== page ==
Perlman, R.L. Mouse models of human disease: An evolutionary perspective. Evol Med Public Health. 2016 May 21;2016(1):170-6.

  2. Thank you, Team Open Mike, for answering some of my questions from Part 1 in this Part 2 post. I hope you will answer all my other questions in Part 3 and provide a comprehensive comparison of the portfolio of organisms utilized by NIH biomedical research programs. This post confirms my hunch I mentioned in my previous comments – “mouse” gets a whopping 71% of ALL current NIH GRANTS, and comprising >45% of new R01 grants.

    A more useful perspective is to compare this to the “WFFF” model organisms: (Worm, ~0.9%, Fly, ~2.2%, Fish, ~1.2%, Frog, ~0.6%), which together is just ~5%. The NIH funding portfolio is funding~10X more resources on the ‘mouse’ than on these “other” model organisms, which clearly only fit the category of “Basic/Fundamental” research, whereas ‘mouse’ studies can fit both categories of “Basic” and “Translational” research.

    Regardless of how Basic and Translational research is measured for the mouse, it is dismaying to see such a paltry percentage of NIH funding support for the tried and true “Basic Research” model systems categorized here as “WFFF”. As a “well-rounded” scientist, I have actually worked with every one of these five organisms, each providing their unique value towards studying my favorite biological pathway. But I can attest that in no way has my mouse work yielded 10X more publications or insight to biology compared to my work in the other “WFFF” animals, not even close.

    In my experience, I would argue NIH and humanity would continue to get more “bang for the buck” in terms of knowledge, productivity, and breakthroughs by equalizing the priorities and proportions of funding back towards “lower” organisms, from the “WFFF” animals down to our microbial communities. If the NIH truly stands by its pledge in the journal Science that “Basic science: Bedrock of progress”
    then I would like to see the true action to this pledge by re-balancing more support to the model systems that only drive the “Basic/Fundamental” arms of the NIH research portfolio.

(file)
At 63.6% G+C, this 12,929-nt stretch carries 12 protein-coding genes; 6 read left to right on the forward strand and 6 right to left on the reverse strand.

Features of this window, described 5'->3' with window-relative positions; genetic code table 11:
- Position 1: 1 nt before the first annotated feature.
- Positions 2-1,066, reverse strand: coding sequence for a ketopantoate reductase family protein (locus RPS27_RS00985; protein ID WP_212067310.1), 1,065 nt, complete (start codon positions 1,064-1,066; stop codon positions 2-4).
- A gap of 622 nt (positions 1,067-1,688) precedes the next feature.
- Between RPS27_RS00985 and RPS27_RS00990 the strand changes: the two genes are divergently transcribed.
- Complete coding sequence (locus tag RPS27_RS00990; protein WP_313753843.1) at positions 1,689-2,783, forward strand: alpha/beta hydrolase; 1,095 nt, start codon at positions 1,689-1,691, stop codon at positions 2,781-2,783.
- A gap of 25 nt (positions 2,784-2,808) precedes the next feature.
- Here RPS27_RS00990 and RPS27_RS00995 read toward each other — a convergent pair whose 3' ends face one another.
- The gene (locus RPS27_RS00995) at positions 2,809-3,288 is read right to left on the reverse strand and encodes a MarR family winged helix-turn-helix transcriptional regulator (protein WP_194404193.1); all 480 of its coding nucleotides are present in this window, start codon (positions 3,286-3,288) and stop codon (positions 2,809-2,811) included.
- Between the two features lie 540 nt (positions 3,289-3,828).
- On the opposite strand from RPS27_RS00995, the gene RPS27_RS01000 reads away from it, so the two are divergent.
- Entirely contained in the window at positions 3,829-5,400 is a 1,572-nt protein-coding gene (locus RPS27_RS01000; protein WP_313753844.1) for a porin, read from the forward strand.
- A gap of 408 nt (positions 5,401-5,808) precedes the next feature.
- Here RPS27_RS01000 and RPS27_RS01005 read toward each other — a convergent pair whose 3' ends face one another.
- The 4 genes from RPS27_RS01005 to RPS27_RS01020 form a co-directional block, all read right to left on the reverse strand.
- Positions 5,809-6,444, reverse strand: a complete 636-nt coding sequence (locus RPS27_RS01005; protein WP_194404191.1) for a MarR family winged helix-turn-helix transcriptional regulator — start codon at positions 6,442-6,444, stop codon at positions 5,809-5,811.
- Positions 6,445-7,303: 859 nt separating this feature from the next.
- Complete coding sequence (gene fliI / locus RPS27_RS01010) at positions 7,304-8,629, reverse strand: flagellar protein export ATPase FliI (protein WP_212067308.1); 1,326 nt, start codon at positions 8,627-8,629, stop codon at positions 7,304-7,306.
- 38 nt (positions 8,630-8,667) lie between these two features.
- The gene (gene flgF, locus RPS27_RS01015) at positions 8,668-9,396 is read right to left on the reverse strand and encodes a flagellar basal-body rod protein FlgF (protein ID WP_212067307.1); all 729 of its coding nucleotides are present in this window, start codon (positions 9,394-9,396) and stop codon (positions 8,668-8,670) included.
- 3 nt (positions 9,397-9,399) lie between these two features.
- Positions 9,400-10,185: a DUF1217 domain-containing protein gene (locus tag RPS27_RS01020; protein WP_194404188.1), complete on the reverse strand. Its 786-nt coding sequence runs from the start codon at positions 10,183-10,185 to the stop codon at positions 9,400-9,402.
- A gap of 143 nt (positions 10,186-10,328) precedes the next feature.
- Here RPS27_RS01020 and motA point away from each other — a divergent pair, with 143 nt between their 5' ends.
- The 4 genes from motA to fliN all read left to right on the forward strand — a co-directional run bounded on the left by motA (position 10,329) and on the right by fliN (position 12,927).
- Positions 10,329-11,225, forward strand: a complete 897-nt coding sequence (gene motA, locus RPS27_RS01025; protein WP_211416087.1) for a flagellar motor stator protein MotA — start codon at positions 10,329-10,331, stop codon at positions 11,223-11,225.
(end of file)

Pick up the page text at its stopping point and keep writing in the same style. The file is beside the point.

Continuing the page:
1. I wonder how accurate the 71% figure is….. searching for “mouse”, “mice” or “Mus musculus” in the descriptive text seems an imprecise way of getting the information. It would seem more pertinent to search the “Vertebrate Animals” section and/or the “Justification” subsection. The descriptive text may refer to prior work or studies of others used for justification. Also what percentage of application have a “Vertebrate Animals” section?Perhaps Team Open Mike can clarify the search criteria?

    2. What percent of funded grants incorporate both “human and mouse” systems? I’m guessing it is more than “human and fly” or “human and worm”, which is potentially why there is a difference in funding here.

  3. We’d really like to see the numbers for yeast!!! (Echoing an earlier comment). It is common wisdom that NIH study sections are now heavily biased against yeast despite the major breakthroughs in basic knowledge about eukaryotic cells. Let’s take a look at the numbers and see if conventional wisdom is right.

  4. I think there needs to be a discrimination between real mouse models of disease, such as genetically modified mice, and studies that use mice as fancy “petri dishes” to grow tumors. To me the latter are a different category of studies.
    I echo the comment above that using the vertebrate animal section is a much better way than just searching for words in the grant.